Why global monetary tightening may be good news for China
“All the world’s a stage,” wrote English playwright William Shakespeare. As major central banks now appear to wish to issue new-stage instructions, investors may perhaps have to learn a new script.
In recent days the Bank of Canada, the Bank of England and the European Central Bank have all made comments suggesting that, like the US Federal Reserve, each is heading towards some degree of monetary tightening. Bond yields have risen, currencies have reacted accordingly.
With China also continuing to take measures to rein in the pace of credit expansion, global investors may have to get to grips with a much-changed set of circumstances. Yet China itself could, perhaps counter-intuitively, end up a beneficiary of all this.
Of course, if global financial conditions are to tighten, at a time when the Institute of International Finance estimates global debt levels have increased by US$500 billion in the past year to a record US$217 trillion, or 327 per cent of the world’s annual economic output, China could be exposed.
The institute ascribes much of that jump to a US$2 trillion rise in debt held by China. So if tighter global financial conditions are coming, China’s nominal foreign-currency debt service costs will ordinarily rise.
But with the majority of China’s foreign-currency debt held in dollars, perhaps the situation is more complex, if it proves that ECB policy tightening starts to drive broader currency market moves.
As regards US financial conditions, Deutsche Bank has already concluded that unless US inflation runs ahead of itself, which currently it shows no signs of doing, the market may conclude the Fed will call a time-out on rate rises. The German firm feels that with other central banks such as the ECB just beginning their tightening cycles, there is potential for more dollar weakness.
By its very nature, a move higher for the euro against the dollar, unless the yuan itself were to rise even more rapidly against the greenback, would translate into a weaker yuan against the euro.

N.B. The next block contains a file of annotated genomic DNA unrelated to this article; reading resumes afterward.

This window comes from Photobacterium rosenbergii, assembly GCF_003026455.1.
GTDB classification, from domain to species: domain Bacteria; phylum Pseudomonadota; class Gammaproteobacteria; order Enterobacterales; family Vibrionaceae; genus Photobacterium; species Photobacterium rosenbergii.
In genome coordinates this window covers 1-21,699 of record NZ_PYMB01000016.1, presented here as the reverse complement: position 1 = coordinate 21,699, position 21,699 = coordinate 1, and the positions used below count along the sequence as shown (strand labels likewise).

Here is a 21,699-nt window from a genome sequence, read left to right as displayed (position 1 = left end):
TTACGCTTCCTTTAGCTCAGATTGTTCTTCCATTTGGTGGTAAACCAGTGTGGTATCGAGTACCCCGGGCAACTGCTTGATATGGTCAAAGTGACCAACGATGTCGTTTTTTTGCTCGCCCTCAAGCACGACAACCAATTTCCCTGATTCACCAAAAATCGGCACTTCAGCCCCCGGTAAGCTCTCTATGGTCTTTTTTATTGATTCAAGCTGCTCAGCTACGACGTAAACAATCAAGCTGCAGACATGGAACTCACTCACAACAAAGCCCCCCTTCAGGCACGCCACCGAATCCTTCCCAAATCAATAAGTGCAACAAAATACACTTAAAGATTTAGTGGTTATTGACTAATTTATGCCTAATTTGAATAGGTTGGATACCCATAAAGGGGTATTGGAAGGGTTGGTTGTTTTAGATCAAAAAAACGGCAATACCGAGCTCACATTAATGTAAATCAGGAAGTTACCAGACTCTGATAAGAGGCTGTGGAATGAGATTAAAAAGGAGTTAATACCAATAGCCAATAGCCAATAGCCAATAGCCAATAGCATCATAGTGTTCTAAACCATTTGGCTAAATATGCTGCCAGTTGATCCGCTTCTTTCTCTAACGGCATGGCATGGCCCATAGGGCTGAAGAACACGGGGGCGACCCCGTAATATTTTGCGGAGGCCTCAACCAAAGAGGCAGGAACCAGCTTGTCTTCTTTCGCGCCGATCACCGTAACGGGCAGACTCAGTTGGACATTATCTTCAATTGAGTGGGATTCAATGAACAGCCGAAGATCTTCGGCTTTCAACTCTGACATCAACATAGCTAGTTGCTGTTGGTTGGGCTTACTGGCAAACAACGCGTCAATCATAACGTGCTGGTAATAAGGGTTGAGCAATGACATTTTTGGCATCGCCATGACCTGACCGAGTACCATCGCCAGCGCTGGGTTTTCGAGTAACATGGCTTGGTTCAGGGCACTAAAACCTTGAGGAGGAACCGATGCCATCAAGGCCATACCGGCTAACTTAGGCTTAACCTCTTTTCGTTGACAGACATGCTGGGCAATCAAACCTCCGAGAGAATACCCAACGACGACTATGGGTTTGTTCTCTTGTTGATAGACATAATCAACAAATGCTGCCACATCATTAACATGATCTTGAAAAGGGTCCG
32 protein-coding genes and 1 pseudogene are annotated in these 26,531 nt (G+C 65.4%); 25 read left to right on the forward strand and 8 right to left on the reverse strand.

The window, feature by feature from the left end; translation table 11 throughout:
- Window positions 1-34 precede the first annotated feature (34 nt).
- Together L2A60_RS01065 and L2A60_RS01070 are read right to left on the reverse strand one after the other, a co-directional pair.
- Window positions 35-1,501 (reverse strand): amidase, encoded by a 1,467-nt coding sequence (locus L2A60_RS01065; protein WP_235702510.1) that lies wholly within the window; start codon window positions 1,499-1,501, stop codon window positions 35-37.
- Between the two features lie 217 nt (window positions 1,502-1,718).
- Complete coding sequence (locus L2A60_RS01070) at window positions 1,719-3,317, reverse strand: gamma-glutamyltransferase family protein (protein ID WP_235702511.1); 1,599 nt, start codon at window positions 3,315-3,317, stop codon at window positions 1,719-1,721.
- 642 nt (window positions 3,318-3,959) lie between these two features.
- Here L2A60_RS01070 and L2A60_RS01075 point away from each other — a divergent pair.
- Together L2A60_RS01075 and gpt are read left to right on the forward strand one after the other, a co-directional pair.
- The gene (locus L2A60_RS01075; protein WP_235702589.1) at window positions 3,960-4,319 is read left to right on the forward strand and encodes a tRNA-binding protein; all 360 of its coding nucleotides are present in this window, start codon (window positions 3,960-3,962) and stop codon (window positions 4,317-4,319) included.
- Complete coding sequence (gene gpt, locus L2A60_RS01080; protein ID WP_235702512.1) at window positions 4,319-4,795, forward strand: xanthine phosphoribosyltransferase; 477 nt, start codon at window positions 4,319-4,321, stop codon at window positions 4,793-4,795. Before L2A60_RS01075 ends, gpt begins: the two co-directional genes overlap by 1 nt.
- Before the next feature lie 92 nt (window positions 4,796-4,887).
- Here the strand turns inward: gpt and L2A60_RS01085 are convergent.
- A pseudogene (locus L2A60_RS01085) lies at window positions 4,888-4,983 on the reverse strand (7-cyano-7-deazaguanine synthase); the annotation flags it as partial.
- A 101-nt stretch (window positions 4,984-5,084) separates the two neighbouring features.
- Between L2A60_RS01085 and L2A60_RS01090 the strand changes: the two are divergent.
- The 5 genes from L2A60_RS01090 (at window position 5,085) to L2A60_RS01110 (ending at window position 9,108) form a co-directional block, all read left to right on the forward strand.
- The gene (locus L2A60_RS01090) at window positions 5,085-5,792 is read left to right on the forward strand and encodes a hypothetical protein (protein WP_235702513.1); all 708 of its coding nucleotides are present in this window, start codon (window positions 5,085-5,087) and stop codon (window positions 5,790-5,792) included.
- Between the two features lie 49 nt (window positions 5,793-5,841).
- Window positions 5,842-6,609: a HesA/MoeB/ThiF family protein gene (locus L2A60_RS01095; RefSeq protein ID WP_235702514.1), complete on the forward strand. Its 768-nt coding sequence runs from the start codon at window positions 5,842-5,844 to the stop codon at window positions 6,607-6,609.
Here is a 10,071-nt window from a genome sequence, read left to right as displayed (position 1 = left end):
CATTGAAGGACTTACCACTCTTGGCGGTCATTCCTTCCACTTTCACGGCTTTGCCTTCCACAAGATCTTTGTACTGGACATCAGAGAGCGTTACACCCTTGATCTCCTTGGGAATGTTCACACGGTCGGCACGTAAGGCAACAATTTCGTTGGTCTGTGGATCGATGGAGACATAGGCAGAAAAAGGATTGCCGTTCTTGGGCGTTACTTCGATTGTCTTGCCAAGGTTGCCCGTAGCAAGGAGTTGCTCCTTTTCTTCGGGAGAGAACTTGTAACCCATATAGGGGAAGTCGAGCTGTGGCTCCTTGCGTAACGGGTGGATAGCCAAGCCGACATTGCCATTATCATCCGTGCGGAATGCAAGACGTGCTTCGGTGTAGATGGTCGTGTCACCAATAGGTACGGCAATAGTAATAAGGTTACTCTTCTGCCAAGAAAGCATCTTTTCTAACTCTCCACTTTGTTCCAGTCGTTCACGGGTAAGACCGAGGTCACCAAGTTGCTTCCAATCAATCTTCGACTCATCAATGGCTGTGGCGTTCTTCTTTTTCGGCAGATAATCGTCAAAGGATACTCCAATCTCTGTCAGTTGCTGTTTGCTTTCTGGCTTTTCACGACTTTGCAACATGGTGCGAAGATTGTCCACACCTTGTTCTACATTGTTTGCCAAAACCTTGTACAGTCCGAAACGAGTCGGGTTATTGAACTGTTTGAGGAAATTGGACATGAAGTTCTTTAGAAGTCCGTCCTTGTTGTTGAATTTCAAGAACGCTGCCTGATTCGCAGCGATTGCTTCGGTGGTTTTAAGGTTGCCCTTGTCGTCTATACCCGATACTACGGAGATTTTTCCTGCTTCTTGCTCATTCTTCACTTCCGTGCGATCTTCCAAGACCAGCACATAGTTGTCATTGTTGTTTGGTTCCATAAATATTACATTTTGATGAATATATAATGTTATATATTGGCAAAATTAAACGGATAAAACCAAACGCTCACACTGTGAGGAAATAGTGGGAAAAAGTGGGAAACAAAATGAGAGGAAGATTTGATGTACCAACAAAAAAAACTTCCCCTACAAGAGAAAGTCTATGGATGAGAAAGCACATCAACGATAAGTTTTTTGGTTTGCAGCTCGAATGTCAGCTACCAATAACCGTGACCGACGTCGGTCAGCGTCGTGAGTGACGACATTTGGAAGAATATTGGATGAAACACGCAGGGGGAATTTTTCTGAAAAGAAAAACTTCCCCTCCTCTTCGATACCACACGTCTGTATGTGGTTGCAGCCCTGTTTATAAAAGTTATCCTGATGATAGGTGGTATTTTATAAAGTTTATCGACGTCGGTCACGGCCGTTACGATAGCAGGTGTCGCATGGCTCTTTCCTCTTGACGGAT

In fact, as the euro turned higher against the greenback last week, that is exactly how events have played out. The yuan slid against the euro but, albeit possibly with a helping hand from Beijing ahead of President Xi Jinping’s visit to Hong Kong, it firmed against the dollar.
If this persists, Chinese exporters selling to the euro zone would gain a competitive advantage through the currency channel while the lower dollar-yuan exchange rate would mitigate any higher dollar-denominated debt service costs. Less yuan could buy the same amount of greenbacks.
Additionally, if it is true, as San Francisco Fed president John Williams believes, that the US “stock market seems to be running pretty much on fumes”, then there is the question of where money might go if it pulled out of US equities. If it went into US bonds, prices there would rise and yields fall. US debt service costs could then also ease.
Yet if that money had to stay in equities, it might go overseas. With the MSCI Emerging Markets Index now having opened the door to yuan-denominated Chinese A shares, some of that money could flow into China, boosting demand for the yuan along the way. Capital could wend its way into China.
Equally, while the dollar has benefited in recent years from Fed monetary policy tightening even as the ECB and the Bank of Japan continued to expand their balance sheets, that general greenback strength prompted other central banks, including China, to sell foreign reserves to stem the pace of local-currency depreciation.
If that process now reverses as central banks like the ECB start to play catch-up with the Fed, causing the dollar to fall, jurisdictions such as China, whose own currencies might then firm or stabilise against the greenback, may even have room to loosen their own monetary policy. Local bond prices could rise and yields fall.
For China specifically, with the advent of the Bond Connect using Hong Kong as an entry point to access China’s US$9.3 trillion bond market, yuan-positive capital flows could grow exponentially, given that international investors currently own less than 2 per cent of the total. There could be vast new capital inflows into the country.
Major central banks seem to be adopting a new script. It remains to be seen whether investors decide that is a Shakespearean Tragedy or a case of As You Like It. However, from China’s perspective, it could prove to be All’s Well That Ends Well.